LexisNexis, which last week said intruders had accessed dossiers on about 32,000 people in one of its database products, said Friday that it would restrict access to individuals' Social Security and drivers license numbers.
The company's announcement follows similar restrictions by a pair of competitors in the data-brokering business: ChoicePoint, which suffered a larger security breach, and Westlaw.
Westlaw executives said Thursday that about 85 percent of customers who previously had access to Social Security numbers would no longer have it.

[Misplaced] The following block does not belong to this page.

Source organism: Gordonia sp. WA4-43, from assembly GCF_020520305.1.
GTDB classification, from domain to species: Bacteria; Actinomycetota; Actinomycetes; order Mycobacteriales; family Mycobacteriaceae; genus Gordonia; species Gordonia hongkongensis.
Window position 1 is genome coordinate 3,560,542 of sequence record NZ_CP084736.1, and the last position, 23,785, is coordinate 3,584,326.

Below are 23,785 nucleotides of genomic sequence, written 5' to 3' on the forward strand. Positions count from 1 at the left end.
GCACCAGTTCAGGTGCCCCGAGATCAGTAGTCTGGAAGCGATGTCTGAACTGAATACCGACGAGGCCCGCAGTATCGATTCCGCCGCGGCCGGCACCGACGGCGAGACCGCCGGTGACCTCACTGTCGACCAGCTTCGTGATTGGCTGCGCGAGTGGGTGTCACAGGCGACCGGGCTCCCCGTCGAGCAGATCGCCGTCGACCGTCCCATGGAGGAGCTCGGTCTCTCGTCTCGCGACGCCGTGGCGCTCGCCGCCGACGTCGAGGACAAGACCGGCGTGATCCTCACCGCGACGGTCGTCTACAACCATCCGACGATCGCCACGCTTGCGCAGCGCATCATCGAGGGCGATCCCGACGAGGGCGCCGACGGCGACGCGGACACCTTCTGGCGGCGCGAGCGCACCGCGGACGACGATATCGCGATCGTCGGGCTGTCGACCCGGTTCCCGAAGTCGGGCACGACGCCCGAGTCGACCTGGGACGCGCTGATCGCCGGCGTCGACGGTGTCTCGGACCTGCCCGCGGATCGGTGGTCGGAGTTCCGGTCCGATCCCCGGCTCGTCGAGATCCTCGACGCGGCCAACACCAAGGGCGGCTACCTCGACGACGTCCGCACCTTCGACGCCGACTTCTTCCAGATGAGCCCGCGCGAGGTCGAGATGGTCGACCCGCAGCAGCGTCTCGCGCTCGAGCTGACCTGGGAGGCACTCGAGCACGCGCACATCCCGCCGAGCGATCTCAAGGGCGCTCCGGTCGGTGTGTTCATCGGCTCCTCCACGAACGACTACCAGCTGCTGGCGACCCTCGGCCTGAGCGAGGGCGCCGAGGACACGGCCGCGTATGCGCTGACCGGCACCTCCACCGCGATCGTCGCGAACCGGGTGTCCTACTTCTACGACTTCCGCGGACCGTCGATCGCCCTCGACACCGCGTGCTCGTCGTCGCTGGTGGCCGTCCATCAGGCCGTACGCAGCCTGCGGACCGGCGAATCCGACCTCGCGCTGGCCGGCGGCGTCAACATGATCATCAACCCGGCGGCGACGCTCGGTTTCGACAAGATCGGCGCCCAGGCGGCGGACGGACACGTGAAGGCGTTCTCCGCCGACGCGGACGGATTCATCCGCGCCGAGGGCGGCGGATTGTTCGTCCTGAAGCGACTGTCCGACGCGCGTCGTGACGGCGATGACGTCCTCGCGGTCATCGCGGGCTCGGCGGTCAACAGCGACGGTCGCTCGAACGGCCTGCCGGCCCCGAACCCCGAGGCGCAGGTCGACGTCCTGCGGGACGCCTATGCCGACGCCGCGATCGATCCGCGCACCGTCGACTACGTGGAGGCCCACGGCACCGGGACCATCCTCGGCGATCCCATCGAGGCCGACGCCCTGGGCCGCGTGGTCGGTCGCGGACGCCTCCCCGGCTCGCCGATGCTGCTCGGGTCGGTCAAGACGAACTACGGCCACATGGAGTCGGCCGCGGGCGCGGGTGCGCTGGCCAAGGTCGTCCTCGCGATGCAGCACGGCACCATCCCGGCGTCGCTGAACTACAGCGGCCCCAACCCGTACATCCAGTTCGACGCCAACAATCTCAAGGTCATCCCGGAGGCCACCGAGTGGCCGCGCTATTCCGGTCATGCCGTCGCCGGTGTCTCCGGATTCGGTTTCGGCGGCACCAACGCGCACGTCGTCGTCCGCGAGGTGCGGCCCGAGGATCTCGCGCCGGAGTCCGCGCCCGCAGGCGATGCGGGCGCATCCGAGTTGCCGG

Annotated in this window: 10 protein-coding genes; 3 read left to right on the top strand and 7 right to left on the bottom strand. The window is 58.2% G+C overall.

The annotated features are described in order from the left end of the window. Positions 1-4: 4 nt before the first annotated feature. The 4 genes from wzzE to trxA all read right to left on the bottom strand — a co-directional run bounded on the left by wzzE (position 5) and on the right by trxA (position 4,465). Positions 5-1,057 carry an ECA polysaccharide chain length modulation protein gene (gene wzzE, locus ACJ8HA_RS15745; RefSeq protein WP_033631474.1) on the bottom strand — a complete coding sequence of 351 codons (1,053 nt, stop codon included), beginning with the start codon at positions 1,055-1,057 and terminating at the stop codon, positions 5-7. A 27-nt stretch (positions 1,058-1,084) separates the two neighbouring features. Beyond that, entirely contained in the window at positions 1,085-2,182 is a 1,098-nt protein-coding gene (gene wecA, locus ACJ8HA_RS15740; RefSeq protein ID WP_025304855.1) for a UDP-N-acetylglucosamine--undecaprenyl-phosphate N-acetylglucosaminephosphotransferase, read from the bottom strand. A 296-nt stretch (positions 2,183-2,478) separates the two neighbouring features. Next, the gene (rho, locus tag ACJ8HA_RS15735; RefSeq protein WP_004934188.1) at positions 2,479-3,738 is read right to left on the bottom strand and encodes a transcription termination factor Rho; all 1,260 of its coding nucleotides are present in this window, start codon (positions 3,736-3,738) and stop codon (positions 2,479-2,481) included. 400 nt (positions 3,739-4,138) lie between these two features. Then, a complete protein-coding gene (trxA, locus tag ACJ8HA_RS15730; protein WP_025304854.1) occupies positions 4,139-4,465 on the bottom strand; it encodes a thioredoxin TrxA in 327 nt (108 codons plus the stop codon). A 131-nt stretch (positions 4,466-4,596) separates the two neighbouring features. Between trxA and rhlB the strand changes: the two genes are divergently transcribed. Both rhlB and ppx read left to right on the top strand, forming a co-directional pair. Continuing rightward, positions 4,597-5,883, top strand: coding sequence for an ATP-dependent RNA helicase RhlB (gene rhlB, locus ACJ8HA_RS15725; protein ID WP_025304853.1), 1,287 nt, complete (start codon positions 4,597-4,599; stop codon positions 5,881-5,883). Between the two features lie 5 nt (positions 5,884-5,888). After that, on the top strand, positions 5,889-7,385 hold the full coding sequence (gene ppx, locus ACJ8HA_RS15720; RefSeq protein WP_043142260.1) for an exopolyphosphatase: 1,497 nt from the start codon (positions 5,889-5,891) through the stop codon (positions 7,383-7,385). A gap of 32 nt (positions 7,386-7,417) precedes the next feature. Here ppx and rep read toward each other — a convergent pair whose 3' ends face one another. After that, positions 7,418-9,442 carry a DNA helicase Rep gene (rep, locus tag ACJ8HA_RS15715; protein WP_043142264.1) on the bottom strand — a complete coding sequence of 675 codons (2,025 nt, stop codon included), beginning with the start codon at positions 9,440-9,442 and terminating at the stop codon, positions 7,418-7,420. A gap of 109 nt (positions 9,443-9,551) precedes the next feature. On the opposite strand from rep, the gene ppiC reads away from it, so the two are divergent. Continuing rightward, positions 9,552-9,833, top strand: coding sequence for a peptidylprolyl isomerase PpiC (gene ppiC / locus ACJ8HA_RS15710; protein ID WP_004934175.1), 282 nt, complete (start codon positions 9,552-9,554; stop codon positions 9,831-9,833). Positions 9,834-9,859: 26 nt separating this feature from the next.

LexisNexis, a division of London-based Reed Elsevier PLC, said the only customers who will receive the full Social Security and drivers license numbers are government law enforcement agencies, investigative and claims departments of insurance companies working on fraud investigations; investigative and debt collecting units of financial institutions, collections companies and collection departments from creditors.
Other public or private entities working on cases involving fraud or crimes could be given access on a case-by-case basis, LexisNexis said.
Authorized uses for Social Security numbers include locating witnesses, suspects or criminals; locating non-custodial spouses who owe child support or verification of identity, the company said.
Other users will still be able to search for records using a Social Security number, if they already have it.